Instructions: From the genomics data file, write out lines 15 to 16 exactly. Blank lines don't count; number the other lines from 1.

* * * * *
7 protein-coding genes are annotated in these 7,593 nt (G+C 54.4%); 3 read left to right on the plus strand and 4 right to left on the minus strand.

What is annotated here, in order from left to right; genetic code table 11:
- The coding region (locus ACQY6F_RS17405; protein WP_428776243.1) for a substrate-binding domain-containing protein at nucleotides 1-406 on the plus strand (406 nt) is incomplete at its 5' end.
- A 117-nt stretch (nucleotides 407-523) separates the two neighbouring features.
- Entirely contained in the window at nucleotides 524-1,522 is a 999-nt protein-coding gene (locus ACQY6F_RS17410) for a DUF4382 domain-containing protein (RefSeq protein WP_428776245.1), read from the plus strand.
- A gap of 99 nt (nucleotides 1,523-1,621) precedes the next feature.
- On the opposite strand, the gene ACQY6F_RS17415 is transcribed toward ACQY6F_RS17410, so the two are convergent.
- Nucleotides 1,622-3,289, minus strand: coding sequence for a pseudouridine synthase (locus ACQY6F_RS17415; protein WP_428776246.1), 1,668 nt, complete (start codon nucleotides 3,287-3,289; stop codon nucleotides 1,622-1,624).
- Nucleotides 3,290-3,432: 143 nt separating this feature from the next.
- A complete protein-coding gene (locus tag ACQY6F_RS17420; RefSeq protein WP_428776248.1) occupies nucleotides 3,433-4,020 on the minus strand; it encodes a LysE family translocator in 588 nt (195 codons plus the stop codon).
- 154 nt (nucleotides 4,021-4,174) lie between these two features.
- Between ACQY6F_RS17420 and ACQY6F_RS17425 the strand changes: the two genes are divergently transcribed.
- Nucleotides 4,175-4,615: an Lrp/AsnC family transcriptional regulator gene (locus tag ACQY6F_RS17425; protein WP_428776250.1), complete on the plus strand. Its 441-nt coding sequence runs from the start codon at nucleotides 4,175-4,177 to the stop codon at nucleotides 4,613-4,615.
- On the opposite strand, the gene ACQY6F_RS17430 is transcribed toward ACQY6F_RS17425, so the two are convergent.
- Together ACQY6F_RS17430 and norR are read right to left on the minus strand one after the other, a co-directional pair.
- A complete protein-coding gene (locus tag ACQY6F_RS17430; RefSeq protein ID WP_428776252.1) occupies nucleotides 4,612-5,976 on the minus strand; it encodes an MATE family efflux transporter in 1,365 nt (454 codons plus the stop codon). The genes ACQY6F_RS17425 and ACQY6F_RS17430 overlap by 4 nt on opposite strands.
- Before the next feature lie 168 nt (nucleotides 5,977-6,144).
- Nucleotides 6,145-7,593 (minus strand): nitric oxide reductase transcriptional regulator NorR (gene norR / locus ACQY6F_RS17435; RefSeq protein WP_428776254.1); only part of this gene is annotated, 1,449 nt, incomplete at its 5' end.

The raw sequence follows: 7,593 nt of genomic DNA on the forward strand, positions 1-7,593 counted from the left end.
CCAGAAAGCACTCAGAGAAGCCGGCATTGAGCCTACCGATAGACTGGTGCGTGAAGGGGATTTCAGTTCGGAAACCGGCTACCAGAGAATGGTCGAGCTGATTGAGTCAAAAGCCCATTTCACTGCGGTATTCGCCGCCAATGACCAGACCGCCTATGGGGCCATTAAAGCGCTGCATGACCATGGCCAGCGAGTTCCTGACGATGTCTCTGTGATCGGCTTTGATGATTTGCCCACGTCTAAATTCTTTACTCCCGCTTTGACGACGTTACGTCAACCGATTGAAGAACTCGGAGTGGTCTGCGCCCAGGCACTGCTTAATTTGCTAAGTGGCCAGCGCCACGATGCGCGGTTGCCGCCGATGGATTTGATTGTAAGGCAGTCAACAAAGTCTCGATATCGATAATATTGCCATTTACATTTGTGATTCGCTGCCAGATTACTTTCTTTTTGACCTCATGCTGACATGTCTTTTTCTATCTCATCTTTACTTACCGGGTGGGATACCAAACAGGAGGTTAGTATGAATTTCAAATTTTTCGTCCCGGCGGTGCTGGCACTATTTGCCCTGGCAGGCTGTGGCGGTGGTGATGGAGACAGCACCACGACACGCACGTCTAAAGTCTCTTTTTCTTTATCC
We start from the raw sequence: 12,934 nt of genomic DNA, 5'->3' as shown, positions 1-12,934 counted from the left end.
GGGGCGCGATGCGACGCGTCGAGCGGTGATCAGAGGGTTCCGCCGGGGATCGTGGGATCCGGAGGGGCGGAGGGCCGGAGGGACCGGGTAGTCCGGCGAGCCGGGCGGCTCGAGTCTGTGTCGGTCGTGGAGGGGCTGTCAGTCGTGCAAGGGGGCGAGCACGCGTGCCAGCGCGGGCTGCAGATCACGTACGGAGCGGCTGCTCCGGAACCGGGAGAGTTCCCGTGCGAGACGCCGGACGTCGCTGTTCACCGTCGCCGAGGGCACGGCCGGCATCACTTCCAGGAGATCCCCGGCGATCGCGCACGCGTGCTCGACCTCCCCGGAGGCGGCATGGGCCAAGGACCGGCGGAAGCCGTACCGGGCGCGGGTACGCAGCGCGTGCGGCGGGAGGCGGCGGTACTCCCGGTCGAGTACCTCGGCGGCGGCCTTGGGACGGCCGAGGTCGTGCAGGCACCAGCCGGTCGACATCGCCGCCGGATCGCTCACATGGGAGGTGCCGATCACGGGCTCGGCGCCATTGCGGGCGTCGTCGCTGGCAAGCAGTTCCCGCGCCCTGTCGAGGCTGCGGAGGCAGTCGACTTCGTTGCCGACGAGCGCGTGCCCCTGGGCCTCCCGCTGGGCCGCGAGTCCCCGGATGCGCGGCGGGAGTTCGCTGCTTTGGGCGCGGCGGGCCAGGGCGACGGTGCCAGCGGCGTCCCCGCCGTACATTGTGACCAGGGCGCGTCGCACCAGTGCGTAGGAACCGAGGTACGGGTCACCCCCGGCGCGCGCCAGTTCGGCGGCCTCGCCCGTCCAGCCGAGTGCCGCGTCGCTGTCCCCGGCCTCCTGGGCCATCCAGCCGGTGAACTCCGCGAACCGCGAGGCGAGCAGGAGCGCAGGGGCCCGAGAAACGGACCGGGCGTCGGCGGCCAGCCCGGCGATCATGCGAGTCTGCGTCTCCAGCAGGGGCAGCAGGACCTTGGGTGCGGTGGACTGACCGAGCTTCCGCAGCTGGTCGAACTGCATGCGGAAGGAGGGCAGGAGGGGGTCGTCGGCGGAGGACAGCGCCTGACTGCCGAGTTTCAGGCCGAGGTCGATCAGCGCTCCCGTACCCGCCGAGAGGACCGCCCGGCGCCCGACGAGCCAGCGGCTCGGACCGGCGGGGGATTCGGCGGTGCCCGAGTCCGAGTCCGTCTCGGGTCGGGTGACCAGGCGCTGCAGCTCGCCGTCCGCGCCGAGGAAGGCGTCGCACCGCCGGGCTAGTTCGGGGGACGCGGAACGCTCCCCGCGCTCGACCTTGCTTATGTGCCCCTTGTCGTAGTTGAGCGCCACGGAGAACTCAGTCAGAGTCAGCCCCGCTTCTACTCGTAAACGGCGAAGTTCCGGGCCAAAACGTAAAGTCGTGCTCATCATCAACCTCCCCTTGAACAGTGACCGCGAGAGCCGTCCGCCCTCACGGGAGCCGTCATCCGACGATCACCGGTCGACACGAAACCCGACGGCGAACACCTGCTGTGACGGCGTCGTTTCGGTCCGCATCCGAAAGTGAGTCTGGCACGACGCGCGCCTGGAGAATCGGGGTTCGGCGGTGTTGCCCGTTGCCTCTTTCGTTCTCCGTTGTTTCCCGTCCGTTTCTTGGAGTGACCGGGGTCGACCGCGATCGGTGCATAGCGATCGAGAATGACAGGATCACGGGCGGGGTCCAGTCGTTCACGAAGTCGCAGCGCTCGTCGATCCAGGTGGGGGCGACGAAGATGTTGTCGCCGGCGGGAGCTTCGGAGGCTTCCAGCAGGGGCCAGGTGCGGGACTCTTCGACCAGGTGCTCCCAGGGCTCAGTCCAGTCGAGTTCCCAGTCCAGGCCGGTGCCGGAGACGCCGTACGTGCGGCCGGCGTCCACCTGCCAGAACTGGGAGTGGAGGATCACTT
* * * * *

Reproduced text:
- Together ACQY6F_RS17430 and norR are read right to left on the minus strand one after the other, a co-directional pair.
- A complete protein-coding gene (locus tag ACQY6F_RS17430; RefSeq protein ID WP_428776252.1) occupies nucleotides 4,612-5,976 on the minus strand; it encodes an MATE family efflux transporter in 1,365 nt (454 codons plus the stop codon). The genes ACQY6F_RS17425 and ACQY6F_RS17430 overlap by 4 nt on opposite strands.